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Time to change your mind about paying for outcomes

13 April 2020

Servitisation has the potential to reduce capital expenditure while also elevating performance in the food and beverage processing industry. However, the first step must be a change of mindset at both management and operational levels. Suzanne Gill reports. 

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Food and beverage manufacturers are always looking for ways to improve their productivity or add value to their product offerings. An increased use of automation technology – and particularly the enhancements from digitalisation/Industry 4.0 – can offer many benefits in this regard. However, this is often a costly exercise and that is where the idea of servitisation can reap benefits for both the users and providers of equipment and solutions. 

For machine builders serving the food and beverage processing industry, servitisation can offer a way to add value to their product offerings, by monetising services instead of, or as well as, the provision of products. Indeed, according to Andrew MacPherson, food & beverage industry manager at Festo, this is becoming an increasingly important revenue stream for businesses. He pointed out that, as we move from traditional manufacturing models to a more customer-focussed way of working. In 2019, 71% of GDP in Great Britain was generated by services. 

So, in practical terms, servitisation is a shift towards addressing the customer need and supplying a solution to match that need, rather than simplying providing a product that can help address a need. “The psychology is quite simple,” said MacPherson. “People don’t want to buy a quarter-inch drill, they want a quarter-inch hole. An early successful example of servitisation is Rolls Royce’s ‘Power-by-the-hour’, where airlines only pay for uptime and use.”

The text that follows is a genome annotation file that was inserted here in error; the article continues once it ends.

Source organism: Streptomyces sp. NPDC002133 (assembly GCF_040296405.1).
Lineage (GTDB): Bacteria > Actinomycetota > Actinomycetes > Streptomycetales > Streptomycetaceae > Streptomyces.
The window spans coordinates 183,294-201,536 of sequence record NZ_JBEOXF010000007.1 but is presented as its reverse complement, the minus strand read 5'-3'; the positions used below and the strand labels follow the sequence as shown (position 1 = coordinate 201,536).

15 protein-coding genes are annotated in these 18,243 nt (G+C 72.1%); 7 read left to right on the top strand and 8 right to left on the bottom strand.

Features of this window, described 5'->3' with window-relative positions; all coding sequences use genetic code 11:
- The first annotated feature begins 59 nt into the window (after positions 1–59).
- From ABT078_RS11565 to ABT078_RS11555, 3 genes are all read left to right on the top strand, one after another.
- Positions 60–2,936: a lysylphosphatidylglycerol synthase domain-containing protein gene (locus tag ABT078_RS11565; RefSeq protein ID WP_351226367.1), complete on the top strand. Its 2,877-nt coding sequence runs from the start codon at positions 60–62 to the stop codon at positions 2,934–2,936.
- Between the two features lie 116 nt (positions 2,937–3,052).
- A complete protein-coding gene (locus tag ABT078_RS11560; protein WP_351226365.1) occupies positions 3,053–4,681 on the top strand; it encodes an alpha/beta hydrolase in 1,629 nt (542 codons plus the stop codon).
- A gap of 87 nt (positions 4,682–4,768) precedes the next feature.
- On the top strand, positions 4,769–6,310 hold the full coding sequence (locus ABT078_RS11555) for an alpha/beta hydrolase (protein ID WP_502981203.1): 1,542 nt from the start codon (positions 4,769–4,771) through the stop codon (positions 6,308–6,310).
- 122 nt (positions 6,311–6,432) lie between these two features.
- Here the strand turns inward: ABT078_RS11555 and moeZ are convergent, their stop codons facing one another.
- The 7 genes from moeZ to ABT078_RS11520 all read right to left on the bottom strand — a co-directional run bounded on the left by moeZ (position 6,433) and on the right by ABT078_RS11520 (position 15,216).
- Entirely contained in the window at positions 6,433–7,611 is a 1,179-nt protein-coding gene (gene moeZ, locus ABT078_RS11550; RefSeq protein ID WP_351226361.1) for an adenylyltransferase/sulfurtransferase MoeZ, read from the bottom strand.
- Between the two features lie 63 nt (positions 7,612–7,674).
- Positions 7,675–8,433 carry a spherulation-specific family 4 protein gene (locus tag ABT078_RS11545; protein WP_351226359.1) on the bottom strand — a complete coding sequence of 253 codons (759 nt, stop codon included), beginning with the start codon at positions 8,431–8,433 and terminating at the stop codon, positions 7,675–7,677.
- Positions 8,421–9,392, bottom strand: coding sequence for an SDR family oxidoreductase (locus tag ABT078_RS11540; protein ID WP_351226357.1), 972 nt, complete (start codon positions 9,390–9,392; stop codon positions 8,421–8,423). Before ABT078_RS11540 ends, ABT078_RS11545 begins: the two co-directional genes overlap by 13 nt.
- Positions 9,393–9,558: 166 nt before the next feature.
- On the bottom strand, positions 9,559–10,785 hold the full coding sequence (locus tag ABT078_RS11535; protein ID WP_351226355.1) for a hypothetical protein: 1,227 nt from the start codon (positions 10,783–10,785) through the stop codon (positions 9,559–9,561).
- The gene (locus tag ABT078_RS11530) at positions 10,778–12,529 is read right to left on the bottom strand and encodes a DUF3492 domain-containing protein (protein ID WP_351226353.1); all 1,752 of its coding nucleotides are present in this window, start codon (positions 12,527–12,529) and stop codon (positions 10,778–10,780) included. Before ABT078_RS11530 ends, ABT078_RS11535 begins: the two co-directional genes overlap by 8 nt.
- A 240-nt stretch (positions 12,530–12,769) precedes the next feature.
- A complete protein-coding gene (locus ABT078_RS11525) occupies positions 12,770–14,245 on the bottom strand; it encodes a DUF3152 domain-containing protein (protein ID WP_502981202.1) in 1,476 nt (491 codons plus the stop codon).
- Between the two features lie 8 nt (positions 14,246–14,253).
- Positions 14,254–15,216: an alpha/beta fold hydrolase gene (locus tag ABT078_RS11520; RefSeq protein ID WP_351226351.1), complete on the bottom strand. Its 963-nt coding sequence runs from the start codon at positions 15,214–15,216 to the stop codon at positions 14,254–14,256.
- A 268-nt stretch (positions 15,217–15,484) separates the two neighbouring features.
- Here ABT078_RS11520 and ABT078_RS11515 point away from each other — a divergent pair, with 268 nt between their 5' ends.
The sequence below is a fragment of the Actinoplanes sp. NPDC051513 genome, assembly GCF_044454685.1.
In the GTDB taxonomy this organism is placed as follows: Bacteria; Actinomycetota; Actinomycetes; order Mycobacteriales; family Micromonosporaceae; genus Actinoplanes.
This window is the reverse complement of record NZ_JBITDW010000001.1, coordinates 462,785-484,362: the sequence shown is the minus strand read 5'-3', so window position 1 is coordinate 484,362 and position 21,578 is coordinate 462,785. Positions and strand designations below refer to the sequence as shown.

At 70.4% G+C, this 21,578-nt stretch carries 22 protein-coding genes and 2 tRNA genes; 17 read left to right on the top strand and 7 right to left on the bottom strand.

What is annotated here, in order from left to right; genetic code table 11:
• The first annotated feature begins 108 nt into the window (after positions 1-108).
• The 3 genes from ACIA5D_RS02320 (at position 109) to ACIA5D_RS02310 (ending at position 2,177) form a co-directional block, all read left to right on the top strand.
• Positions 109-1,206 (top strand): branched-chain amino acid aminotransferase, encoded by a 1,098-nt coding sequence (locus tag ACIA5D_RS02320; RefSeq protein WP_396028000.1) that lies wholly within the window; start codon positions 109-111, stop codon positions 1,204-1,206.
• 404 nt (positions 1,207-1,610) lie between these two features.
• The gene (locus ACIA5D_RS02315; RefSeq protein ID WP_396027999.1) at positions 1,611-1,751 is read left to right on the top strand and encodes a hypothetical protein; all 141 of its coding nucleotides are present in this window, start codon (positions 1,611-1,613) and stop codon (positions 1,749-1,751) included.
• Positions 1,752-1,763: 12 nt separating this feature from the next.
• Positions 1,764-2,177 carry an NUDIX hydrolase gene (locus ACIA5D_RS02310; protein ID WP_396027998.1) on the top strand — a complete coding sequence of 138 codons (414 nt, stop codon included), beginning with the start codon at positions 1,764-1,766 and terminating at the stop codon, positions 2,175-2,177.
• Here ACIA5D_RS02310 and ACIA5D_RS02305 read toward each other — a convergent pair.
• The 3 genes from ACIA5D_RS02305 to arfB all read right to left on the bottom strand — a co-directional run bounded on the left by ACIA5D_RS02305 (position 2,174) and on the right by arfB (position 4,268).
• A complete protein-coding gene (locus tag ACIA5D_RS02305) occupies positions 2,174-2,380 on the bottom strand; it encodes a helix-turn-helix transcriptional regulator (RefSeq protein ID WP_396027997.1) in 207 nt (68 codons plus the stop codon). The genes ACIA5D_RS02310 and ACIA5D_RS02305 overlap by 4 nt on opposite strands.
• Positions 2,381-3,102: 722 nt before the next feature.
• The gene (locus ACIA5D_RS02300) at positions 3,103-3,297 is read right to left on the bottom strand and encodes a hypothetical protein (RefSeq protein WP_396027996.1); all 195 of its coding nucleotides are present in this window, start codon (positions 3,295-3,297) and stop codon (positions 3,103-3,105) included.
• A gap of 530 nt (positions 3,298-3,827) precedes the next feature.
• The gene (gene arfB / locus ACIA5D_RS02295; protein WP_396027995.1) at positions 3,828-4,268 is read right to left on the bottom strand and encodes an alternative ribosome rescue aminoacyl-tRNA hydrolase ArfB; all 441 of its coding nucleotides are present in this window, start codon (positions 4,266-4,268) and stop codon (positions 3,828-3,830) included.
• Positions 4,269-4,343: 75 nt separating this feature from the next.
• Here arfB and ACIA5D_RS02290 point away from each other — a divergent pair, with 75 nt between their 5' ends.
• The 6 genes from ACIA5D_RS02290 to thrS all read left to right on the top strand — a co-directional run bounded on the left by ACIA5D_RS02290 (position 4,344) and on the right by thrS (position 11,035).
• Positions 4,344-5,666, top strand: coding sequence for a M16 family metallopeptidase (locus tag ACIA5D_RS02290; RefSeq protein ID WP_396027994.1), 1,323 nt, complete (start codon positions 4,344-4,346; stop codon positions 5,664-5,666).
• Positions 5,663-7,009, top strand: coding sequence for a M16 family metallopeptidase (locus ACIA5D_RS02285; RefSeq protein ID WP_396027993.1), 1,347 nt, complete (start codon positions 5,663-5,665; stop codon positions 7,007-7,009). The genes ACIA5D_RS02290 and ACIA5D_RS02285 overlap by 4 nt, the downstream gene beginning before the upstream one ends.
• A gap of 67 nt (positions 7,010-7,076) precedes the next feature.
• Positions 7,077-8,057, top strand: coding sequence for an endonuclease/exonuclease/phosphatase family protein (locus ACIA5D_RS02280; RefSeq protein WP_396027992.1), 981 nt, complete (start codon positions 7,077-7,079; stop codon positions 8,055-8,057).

Examples of servitisation for the food and beverage processing sector could include an after-the-sale contract from an equipment provider which offers support for the equipment via remote Internet connected services, and remote machine optimisation based on collective data across many end users. Services such as this will rely on smart sensors being embedded into machinery to enable performance data to then be uploaded to a cloud server for analysis and monitoring. The ultimate outcome of this for the end user of the equipment could be reduced downtime and optimised throughput. 

According to MacPherson, Festo is already offering services that enable food manufacturers and packaging companies to improve their businesses. “Benefits of this include energy savings, predictive maintenance for increased customer value, training and consultancy,” he said.